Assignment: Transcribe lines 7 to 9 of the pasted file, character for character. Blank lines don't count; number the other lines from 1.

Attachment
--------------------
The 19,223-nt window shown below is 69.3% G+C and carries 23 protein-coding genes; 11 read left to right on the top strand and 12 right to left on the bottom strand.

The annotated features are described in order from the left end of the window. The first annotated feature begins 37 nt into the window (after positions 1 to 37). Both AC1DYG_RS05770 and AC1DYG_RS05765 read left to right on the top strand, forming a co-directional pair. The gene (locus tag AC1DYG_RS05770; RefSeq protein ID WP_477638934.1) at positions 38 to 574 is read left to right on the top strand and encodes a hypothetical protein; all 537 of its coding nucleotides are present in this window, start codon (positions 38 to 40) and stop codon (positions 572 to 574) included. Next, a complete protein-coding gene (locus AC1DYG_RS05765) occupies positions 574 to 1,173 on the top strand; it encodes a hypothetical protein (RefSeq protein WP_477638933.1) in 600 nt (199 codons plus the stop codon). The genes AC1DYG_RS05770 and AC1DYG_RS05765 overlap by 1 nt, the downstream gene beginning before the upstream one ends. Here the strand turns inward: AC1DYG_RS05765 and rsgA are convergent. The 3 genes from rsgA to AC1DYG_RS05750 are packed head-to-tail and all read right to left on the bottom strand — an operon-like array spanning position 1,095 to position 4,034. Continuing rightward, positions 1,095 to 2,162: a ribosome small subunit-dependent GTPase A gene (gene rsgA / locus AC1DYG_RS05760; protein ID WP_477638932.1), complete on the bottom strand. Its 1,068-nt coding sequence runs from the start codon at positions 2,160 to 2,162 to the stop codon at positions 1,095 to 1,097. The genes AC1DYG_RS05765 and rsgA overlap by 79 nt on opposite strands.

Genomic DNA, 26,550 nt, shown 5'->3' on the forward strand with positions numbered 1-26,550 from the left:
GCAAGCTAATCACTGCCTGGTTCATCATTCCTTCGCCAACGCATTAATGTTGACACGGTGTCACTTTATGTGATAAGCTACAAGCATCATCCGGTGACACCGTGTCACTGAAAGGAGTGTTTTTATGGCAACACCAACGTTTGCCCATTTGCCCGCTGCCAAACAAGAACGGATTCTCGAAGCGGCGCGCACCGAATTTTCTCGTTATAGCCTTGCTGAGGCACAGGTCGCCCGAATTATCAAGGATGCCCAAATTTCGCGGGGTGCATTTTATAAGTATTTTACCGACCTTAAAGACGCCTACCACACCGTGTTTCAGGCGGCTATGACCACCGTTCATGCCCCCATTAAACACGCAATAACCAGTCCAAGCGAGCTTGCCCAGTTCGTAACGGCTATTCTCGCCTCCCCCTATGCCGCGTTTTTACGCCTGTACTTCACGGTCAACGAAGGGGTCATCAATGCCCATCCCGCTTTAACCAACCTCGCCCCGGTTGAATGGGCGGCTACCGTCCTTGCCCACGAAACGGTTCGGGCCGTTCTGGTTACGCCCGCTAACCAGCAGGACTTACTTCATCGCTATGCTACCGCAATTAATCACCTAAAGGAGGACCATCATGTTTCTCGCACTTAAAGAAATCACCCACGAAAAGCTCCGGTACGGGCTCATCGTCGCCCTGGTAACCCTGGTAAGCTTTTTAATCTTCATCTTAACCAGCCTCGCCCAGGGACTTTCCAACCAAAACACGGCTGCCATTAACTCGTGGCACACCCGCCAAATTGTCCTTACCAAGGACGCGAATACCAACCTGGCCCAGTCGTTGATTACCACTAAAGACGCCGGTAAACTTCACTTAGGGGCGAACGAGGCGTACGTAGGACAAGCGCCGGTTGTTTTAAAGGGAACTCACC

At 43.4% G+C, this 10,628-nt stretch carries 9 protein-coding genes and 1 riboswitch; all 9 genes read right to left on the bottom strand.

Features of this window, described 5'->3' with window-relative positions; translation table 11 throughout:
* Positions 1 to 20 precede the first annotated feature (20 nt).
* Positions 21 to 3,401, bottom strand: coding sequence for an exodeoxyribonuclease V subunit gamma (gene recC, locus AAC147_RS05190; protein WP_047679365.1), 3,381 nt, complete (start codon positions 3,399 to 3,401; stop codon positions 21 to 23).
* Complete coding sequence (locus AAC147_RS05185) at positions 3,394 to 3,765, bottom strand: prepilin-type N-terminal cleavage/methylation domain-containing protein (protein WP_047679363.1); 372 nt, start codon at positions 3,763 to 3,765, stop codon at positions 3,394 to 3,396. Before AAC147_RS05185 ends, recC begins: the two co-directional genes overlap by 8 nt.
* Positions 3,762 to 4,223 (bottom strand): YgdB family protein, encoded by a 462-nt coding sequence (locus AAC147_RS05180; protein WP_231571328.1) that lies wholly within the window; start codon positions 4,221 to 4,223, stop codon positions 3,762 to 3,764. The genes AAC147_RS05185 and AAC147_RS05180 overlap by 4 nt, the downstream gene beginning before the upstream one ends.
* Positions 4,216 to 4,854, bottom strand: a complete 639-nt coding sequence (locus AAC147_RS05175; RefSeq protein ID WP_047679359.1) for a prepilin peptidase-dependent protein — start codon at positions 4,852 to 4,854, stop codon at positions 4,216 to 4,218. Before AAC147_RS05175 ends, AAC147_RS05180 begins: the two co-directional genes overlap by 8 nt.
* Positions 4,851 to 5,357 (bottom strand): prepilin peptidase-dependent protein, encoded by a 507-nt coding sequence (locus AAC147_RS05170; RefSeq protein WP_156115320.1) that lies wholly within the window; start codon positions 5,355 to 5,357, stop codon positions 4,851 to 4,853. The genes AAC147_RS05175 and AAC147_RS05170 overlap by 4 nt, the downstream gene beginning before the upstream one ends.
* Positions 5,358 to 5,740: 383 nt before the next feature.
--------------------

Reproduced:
* Positions 1 to 20 precede the first annotated feature (20 nt).
* Positions 21 to 3,401, bottom strand: coding sequence for an exodeoxyribonuclease V subunit gamma (gene recC, locus AAC147_RS05190; protein WP_047679365.1), 3,381 nt, complete (start codon positions 3,399 to 3,401; stop codon positions 21 to 23).
* Complete coding sequence (locus AAC147_RS05185) at positions 3,394 to 3,765, bottom strand: prepilin-type N-terminal cleavage/methylation domain-containing protein (protein WP_047679363.1); 372 nt, start codon at positions 3,763 to 3,765, stop codon at positions 3,394 to 3,396. Before AAC147_RS05185 ends, recC begins: the two co-directional genes overlap by 8 nt.